Sounds pretty awesome, doesn’t it?

VIA [ Dvice ]

Fix A Gunshot Wound The Way You Fix A Flat Tire

Screen Shot 2014-02-04 at 12.21.01 PM

RevMedx has received $5 million from the American military to develop a product called Xstat, an in-combat injury treatment system that could temporarily plug up a gunshot wound much in the same way that you stop air from leaking out of a car tire, by inserting small expandable sponges directly into the wound. These sponges are compressed and coated with a hemostatic agent called chitosan so that it isn’t just mechanical pressure holding the blood back, but biochemical processes as well. Each sponge is tagged with a radiopaque marker so that it can later be seen through X-ray and removed, although one co-founder, John Steinbaugh, expressed desire to develop a biodegradable version as well.

In a swine model with aggressive non-compressible hemorrhaging, Xstat provided statistically significant improvement in hemostasis and survival 60 minutes after injury with a large reduction in blood loss, resuscitation fluid requirement, and medic treatment time compared to conventional hemorrhage control dressings.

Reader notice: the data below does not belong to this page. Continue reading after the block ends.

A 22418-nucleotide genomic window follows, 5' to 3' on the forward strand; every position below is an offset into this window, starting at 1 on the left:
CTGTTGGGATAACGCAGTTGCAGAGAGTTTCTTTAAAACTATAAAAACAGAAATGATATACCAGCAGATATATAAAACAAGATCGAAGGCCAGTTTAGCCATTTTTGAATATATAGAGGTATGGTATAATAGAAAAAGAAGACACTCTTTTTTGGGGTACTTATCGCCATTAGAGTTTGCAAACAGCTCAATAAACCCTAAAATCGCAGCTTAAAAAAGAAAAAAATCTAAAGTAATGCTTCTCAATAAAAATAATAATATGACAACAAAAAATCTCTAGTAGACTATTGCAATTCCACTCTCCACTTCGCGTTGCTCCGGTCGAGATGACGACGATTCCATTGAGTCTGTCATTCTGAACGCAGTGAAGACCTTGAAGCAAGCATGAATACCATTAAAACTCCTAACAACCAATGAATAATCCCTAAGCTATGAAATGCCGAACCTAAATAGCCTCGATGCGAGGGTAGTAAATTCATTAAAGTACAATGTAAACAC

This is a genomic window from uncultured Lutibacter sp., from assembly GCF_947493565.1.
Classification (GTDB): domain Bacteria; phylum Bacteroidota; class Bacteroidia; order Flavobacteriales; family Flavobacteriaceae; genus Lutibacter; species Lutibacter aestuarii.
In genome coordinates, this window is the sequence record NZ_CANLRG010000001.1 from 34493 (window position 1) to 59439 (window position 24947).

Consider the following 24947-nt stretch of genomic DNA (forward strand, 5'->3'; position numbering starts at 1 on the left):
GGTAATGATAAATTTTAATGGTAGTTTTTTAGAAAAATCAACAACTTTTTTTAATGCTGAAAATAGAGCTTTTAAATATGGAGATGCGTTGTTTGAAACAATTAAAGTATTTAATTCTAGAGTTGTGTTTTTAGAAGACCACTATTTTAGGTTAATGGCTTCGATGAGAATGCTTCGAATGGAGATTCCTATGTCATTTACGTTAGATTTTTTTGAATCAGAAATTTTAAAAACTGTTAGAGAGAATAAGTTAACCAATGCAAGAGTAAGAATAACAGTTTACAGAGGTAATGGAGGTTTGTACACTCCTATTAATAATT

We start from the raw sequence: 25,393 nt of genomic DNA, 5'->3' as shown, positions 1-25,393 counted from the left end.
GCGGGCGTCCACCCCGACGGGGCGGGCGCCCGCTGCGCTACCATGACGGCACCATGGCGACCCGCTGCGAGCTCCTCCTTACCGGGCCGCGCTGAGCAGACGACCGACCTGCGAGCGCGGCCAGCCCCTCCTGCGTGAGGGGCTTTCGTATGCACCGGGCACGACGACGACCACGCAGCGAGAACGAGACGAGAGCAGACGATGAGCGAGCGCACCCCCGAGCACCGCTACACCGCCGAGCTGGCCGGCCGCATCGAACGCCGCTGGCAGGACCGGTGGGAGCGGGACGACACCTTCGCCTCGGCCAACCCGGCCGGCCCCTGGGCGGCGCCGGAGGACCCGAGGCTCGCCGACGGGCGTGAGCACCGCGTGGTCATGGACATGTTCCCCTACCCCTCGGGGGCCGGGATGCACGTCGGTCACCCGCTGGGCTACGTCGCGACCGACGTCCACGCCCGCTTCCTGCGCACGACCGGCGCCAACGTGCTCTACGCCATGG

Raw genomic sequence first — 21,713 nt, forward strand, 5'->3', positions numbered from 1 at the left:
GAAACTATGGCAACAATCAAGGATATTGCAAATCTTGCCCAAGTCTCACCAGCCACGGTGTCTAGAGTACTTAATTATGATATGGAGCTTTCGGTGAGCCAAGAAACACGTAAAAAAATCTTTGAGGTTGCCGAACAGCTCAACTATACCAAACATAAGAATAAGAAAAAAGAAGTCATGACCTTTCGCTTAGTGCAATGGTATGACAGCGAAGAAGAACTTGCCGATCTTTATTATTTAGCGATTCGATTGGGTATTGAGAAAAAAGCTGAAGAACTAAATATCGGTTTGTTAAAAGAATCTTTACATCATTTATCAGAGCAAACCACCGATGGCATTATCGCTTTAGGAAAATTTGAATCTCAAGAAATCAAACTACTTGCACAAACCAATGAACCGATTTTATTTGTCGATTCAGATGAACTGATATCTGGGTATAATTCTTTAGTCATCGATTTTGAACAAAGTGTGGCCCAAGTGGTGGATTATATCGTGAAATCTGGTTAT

There’s no timeline as to when this would be ready to use in a combat situation, but it’s not inconceivable that it makes its way to a paramedic’s arsenal sometime in the near future.

[ Product Page ] VIA [ TheVerge ]

Tactical Christmas Stocking Brings In A Little Military Flair During The Holidays

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Featuring MOLLE straps, this Tactical Holiday Stocking is sure to make any law enforcement family smile a tiny bit more every time they looks towards the fireplace.

Each stocking is made from heavy duty nylon, has 2 quick-release clips on the toe, an easy grip top handle, and swivel carabiners on the top and at the ankle making them a cinch to hang from the fireplace mantel.

It’s $20.

[ Product Page ] VIA [ TheGreenHead ]

Black Hornet Looks Like a Toy, Is Actually a Military Drone

Black Hornet

You’ll never look at toy helicopters the same way again. The Black Hornet, officially named the “PD-100 Black Hornet Personal Reconnaissance System,” looks like the ones you commonly see at toy stores, but they’re actually surveillance drones that are controlled remotely by a soldier.